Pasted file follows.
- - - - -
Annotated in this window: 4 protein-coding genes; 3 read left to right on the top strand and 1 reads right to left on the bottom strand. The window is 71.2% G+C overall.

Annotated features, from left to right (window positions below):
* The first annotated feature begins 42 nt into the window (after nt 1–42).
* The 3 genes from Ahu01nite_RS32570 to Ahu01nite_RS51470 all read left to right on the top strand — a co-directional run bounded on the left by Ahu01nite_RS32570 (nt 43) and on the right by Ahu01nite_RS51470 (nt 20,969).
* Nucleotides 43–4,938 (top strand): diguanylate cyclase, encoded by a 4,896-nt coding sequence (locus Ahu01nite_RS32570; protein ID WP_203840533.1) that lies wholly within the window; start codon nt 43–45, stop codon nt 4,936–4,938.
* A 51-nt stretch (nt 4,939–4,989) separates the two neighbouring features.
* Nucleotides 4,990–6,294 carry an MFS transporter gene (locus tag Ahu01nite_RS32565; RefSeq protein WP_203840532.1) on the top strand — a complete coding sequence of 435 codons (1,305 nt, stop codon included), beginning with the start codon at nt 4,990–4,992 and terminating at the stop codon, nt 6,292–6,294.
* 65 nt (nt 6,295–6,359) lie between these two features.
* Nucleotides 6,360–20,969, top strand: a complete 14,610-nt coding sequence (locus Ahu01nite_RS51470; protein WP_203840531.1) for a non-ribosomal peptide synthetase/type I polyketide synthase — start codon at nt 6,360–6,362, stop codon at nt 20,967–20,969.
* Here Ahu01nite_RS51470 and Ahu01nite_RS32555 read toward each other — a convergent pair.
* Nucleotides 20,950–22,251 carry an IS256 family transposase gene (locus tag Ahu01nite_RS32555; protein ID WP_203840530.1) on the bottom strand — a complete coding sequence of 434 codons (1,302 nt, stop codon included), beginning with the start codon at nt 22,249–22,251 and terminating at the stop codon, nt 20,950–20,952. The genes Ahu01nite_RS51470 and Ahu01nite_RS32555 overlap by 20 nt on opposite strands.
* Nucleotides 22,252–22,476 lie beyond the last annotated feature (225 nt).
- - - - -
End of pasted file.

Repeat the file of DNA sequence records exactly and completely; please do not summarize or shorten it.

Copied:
Annotated in this window: 4 protein-coding genes; 3 read left to right on the top strand and 1 reads right to left on the bottom strand. The window is 71.2% G+C overall.

Annotated features, from left to right (window positions below):
* The first annotated feature begins 42 nt into the window (after nt 1–42).
* The 3 genes from Ahu01nite_RS32570 to Ahu01nite_RS51470 all read left to right on the top strand — a co-directional run bounded on the left by Ahu01nite_RS32570 (nt 43) and on the right by Ahu01nite_RS51470 (nt 20,969).
* Nucleotides 43–4,938 (top strand): diguanylate cyclase, encoded by a 4,896-nt coding sequence (locus Ahu01nite_RS32570; protein ID WP_203840533.1) that lies wholly within the window; start codon nt 43–45, stop codon nt 4,936–4,938.
* A 51-nt stretch (nt 4,939–4,989) separates the two neighbouring features.
* Nucleotides 4,990–6,294 carry an MFS transporter gene (locus tag Ahu01nite_RS32565; RefSeq protein WP_203840532.1) on the top strand — a complete coding sequence of 435 codons (1,305 nt, stop codon included), beginning with the start codon at nt 4,990–4,992 and terminating at the stop codon, nt 6,292–6,294.
* 65 nt (nt 6,295–6,359) lie between these two features.
* Nucleotides 6,360–20,969, top strand: a complete 14,610-nt coding sequence (locus Ahu01nite_RS51470; protein WP_203840531.1) for a non-ribosomal peptide synthetase/type I polyketide synthase — start codon at nt 6,360–6,362, stop codon at nt 20,967–20,969.
* Here Ahu01nite_RS51470 and Ahu01nite_RS32555 read toward each other — a convergent pair.
* Nucleotides 20,950–22,251 carry an IS256 family transposase gene (locus tag Ahu01nite_RS32555; protein ID WP_203840530.1) on the bottom strand — a complete coding sequence of 434 codons (1,302 nt, stop codon included), beginning with the start codon at nt 22,249–22,251 and terminating at the stop codon, nt 20,950–20,952. The genes Ahu01nite_RS51470 and Ahu01nite_RS32555 overlap by 20 nt on opposite strands.
* Nucleotides 22,252–22,476 lie beyond the last annotated feature (225 nt).